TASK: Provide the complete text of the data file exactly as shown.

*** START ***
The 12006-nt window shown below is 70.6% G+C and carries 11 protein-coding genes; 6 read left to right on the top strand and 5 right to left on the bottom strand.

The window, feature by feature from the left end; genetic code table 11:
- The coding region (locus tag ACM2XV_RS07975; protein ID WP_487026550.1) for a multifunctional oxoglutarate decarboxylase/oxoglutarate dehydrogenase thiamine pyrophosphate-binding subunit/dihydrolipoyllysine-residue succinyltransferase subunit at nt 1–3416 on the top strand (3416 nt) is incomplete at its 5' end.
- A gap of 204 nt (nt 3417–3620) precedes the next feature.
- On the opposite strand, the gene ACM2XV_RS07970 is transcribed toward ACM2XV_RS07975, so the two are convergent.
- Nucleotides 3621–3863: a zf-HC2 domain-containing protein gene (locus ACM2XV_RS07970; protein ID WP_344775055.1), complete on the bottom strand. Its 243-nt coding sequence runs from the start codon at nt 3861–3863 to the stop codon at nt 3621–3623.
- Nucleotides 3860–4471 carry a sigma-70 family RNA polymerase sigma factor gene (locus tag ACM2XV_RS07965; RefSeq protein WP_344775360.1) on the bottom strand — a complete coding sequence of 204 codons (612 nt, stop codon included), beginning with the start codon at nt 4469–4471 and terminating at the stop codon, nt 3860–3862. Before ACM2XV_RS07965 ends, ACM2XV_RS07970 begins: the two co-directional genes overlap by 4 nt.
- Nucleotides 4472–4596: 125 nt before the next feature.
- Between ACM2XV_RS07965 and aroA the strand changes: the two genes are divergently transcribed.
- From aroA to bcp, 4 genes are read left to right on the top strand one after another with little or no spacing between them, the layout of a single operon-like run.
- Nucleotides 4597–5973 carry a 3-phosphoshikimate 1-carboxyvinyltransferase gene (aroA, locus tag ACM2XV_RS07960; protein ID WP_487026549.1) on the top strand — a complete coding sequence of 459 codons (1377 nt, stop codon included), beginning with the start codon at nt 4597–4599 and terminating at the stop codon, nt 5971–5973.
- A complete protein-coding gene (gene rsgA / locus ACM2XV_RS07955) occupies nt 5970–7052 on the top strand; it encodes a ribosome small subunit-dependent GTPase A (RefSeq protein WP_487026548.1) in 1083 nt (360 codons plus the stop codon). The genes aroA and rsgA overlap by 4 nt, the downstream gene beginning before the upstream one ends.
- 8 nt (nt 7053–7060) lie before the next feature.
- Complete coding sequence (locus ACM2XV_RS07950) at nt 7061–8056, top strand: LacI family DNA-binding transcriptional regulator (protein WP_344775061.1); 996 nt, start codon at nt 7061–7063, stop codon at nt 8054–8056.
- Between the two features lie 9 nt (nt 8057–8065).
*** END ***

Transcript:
The 12006-nt window shown below is 70.6% G+C and carries 11 protein-coding genes; 6 read left to right on the top strand and 5 right to left on the bottom strand.

The window, feature by feature from the left end; genetic code table 11:
- The coding region (locus tag ACM2XV_RS07975; protein ID WP_487026550.1) for a multifunctional oxoglutarate decarboxylase/oxoglutarate dehydrogenase thiamine pyrophosphate-binding subunit/dihydrolipoyllysine-residue succinyltransferase subunit at nt 1–3416 on the top strand (3416 nt) is incomplete at its 5' end.
- A gap of 204 nt (nt 3417–3620) precedes the next feature.
- On the opposite strand, the gene ACM2XV_RS07970 is transcribed toward ACM2XV_RS07975, so the two are convergent.
- Nucleotides 3621–3863: a zf-HC2 domain-containing protein gene (locus ACM2XV_RS07970; protein ID WP_344775055.1), complete on the bottom strand. Its 243-nt coding sequence runs from the start codon at nt 3861–3863 to the stop codon at nt 3621–3623.
- Nucleotides 3860–4471 carry a sigma-70 family RNA polymerase sigma factor gene (locus tag ACM2XV_RS07965; RefSeq protein WP_344775360.1) on the bottom strand — a complete coding sequence of 204 codons (612 nt, stop codon included), beginning with the start codon at nt 4469–4471 and terminating at the stop codon, nt 3860–3862. Before ACM2XV_RS07965 ends, ACM2XV_RS07970 begins: the two co-directional genes overlap by 4 nt.
- Nucleotides 4472–4596: 125 nt before the next feature.
- Between ACM2XV_RS07965 and aroA the strand changes: the two genes are divergently transcribed.
- From aroA to bcp, 4 genes are read left to right on the top strand one after another with little or no spacing between them, the layout of a single operon-like run.
- Nucleotides 4597–5973 carry a 3-phosphoshikimate 1-carboxyvinyltransferase gene (aroA, locus tag ACM2XV_RS07960; protein ID WP_487026549.1) on the top strand — a complete coding sequence of 459 codons (1377 nt, stop codon included), beginning with the start codon at nt 4597–4599 and terminating at the stop codon, nt 5971–5973.
- A complete protein-coding gene (gene rsgA / locus ACM2XV_RS07955) occupies nt 5970–7052 on the top strand; it encodes a ribosome small subunit-dependent GTPase A (RefSeq protein WP_487026548.1) in 1083 nt (360 codons plus the stop codon). The genes aroA and rsgA overlap by 4 nt, the downstream gene beginning before the upstream one ends.
- 8 nt (nt 7053–7060) lie before the next feature.
- Complete coding sequence (locus ACM2XV_RS07950) at nt 7061–8056, top strand: LacI family DNA-binding transcriptional regulator (protein WP_344775061.1); 996 nt, start codon at nt 7061–7063, stop codon at nt 8054–8056.
- Between the two features lie 9 nt (nt 8057–8065).